The Future of Europe as a Place of Refuge
Prague, 5 – 6 December 2019, Faculty of Law, Charles University
Several years ago, scholars gave Europe the title “Fortress Europe”, drawing attention to the continuing “securitization” of migration and refugee issues. This is even more true today. Non-entry strategies apply extensively across Europe and were even strengthened after the 2015 refugee/migration inflow by the EU - Turkey agreement of 2016. Public discourse in certain European countries becomes increasingly hostile with respect to offering international protection. Countries of the global North in general focus on the protection of their borders, and often use a securitized language when they discuss legal norms that apply to refugees. These measures mark a shift from the human rights concept of refugee protection to an emphasis on security which means, among other things, that a conflict between state sovereignty and human rights becomes more visible.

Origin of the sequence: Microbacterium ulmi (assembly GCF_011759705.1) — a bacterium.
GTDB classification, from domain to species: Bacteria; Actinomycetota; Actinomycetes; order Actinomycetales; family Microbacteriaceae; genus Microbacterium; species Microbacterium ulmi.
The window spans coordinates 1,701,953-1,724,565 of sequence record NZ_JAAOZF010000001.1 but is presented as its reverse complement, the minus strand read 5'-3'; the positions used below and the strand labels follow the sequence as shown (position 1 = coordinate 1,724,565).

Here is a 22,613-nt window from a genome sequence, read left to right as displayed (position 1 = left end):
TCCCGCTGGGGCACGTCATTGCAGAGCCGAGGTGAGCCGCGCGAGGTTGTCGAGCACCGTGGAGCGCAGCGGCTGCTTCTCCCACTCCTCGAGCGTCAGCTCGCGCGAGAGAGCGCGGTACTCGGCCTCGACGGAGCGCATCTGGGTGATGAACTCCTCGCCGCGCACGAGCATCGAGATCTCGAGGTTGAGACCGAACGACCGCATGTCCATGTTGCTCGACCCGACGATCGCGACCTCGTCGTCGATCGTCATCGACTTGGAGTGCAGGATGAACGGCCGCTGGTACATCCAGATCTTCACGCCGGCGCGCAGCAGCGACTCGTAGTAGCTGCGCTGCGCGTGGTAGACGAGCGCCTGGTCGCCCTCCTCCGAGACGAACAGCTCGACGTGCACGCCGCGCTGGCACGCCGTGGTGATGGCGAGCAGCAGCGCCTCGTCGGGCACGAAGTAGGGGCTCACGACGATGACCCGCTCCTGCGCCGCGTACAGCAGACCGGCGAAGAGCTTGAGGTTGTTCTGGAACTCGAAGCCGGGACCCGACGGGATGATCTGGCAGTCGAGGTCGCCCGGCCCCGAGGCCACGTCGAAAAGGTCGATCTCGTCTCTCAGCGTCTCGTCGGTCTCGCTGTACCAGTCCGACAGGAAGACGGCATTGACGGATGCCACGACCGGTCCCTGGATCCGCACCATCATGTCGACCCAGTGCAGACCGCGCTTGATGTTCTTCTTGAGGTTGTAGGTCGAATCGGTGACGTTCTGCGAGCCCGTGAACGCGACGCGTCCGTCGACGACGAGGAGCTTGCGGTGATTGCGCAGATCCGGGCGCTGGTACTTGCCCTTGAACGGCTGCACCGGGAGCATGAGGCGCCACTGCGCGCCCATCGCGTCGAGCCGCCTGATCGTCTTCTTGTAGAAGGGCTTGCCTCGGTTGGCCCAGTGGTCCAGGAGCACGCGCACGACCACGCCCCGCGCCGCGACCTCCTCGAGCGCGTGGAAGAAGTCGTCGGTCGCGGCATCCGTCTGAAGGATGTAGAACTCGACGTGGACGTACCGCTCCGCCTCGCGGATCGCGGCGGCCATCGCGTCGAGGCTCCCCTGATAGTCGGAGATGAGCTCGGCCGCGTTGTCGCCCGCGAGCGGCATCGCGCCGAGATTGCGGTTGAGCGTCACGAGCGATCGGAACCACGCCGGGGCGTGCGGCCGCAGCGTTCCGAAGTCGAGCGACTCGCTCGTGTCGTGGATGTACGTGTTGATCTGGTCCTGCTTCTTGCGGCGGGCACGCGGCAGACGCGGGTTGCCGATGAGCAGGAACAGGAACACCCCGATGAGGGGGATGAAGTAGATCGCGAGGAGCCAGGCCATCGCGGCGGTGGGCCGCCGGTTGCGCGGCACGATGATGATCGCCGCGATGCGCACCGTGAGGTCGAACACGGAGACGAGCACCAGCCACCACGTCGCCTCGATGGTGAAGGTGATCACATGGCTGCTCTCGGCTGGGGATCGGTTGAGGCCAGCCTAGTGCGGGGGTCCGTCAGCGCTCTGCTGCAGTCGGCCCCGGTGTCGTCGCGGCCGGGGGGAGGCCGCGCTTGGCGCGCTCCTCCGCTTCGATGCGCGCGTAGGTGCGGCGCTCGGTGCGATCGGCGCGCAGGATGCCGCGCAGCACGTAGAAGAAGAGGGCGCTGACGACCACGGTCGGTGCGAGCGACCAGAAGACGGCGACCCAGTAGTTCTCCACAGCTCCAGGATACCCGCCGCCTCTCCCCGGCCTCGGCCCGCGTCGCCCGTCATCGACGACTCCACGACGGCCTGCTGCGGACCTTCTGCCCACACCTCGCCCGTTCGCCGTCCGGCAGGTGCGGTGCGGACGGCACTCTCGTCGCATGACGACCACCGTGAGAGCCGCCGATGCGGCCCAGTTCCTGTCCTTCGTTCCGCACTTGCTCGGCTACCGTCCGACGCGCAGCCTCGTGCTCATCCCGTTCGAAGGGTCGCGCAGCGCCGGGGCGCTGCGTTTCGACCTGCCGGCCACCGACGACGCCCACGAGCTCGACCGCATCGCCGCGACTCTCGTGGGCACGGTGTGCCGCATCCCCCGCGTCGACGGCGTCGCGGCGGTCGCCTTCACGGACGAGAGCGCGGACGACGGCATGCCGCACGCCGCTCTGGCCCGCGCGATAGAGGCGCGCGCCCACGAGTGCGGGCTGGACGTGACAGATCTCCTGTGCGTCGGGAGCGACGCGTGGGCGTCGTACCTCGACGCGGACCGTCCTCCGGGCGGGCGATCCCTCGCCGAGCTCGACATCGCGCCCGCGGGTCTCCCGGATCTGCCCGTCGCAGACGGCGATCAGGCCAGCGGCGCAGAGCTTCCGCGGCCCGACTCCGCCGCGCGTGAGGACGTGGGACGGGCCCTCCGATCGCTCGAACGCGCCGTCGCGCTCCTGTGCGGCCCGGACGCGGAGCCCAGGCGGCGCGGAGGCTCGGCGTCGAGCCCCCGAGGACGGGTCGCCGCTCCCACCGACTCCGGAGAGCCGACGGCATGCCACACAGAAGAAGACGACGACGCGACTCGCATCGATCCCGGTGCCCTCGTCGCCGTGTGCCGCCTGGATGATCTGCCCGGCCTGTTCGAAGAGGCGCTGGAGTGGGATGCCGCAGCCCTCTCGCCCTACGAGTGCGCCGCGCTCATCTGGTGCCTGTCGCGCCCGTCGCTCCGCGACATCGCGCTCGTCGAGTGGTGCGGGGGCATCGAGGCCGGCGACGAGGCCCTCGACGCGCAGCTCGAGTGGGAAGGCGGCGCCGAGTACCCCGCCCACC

The main issue to be addressed at this conference is therefore the future of Europe as a place of refuge. If only a small number of refugees may enter it, how will Europe participate in solving the large and still growing refugee situations around the globe? Some of those fleeing their countries of origin may try to apply for a visa as in the X and X v État belge ECJ case or in the M.N. and others v. Belgium case before the ECtHR. Others could hope for resettlement. Yet, can any of these options be a real and viable solution? Certain Western states will not even consider single men for resettlement, only families. Visas for applying for protection are not granted. How will refugees reach Europe in future and how will the societies accept them? And, most importantly, how will they accept them if they come in large numbers? Could resettlement be the answer? And if so, under what circumstances?